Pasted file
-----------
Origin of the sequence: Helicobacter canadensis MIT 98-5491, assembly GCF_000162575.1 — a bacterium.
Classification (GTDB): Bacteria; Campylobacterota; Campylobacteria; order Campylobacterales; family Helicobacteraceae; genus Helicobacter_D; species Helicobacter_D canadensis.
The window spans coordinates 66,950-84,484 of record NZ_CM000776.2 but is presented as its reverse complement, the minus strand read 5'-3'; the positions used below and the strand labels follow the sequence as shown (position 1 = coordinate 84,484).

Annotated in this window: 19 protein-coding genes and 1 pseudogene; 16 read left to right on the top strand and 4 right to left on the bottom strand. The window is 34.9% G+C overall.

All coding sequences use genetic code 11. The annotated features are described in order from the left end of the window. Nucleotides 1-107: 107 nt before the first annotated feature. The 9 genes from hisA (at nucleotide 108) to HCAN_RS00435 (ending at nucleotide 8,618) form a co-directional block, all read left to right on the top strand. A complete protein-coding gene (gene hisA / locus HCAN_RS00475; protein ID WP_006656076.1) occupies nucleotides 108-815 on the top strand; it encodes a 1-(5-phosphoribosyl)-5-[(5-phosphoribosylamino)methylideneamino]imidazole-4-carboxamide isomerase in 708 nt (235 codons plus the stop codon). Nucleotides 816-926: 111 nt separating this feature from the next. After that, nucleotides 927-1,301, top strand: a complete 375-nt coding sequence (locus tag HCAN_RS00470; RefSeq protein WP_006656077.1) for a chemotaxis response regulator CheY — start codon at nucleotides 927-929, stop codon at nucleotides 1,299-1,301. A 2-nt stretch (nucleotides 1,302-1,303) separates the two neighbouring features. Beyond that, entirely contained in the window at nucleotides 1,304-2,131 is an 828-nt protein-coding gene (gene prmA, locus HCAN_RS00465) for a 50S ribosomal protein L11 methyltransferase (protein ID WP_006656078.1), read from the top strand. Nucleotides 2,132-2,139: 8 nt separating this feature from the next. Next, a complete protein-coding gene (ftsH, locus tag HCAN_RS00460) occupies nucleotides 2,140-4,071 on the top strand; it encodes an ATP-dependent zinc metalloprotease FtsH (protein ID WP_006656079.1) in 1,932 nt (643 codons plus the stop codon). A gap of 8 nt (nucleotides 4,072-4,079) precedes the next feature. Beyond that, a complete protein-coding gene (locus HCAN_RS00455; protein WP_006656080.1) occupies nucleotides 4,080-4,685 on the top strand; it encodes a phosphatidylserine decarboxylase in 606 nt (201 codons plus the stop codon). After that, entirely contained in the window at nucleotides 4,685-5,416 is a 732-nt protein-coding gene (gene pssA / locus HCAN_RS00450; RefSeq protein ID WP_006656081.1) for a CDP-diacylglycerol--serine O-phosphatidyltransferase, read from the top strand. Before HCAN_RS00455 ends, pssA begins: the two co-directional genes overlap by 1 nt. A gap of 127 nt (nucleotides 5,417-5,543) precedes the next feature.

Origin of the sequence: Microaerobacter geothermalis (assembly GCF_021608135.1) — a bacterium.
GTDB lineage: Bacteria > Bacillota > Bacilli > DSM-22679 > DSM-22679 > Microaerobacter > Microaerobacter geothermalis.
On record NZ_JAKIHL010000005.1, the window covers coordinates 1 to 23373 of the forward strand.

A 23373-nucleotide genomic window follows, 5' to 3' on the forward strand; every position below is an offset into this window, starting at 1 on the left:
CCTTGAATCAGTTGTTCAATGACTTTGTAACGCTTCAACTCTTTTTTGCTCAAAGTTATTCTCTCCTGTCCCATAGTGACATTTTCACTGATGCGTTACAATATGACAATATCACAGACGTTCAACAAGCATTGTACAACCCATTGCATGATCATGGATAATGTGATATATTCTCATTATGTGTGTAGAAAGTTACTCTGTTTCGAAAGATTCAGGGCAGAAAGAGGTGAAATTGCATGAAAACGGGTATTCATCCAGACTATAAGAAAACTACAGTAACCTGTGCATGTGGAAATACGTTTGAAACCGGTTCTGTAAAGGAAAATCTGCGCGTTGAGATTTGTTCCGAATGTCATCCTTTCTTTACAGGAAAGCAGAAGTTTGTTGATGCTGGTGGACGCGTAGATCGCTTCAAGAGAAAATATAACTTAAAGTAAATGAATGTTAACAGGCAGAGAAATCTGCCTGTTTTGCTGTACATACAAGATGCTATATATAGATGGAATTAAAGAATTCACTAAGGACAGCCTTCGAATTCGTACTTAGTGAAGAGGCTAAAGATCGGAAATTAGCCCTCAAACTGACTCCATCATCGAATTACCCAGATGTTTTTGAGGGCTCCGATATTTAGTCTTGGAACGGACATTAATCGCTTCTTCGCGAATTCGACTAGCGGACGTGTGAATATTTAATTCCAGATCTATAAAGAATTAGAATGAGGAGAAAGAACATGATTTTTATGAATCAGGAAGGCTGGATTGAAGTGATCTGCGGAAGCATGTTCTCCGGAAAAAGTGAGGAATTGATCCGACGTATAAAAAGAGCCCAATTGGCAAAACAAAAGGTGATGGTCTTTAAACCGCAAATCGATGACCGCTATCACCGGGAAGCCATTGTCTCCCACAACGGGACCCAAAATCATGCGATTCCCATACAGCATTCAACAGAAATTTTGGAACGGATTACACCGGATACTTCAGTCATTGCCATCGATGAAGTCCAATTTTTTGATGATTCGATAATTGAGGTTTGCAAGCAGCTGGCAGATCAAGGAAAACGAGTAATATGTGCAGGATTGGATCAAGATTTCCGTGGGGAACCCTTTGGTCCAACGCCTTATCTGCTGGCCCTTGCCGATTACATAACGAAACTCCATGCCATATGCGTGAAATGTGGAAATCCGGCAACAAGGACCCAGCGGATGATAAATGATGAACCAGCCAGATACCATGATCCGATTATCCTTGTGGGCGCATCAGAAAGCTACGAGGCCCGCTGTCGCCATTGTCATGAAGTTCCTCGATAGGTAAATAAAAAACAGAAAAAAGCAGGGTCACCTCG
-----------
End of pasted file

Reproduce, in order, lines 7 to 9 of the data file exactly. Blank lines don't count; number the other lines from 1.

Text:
GTDB lineage: Bacteria > Bacillota > Bacilli > DSM-22679 > DSM-22679 > Microaerobacter > Microaerobacter geothermalis.
On record NZ_JAKIHL010000005.1, the window covers coordinates 1 to 23373 of the forward strand.

A 23373-nucleotide genomic window follows, 5' to 3' on the forward strand; every position below is an offset into this window, starting at 1 on the left: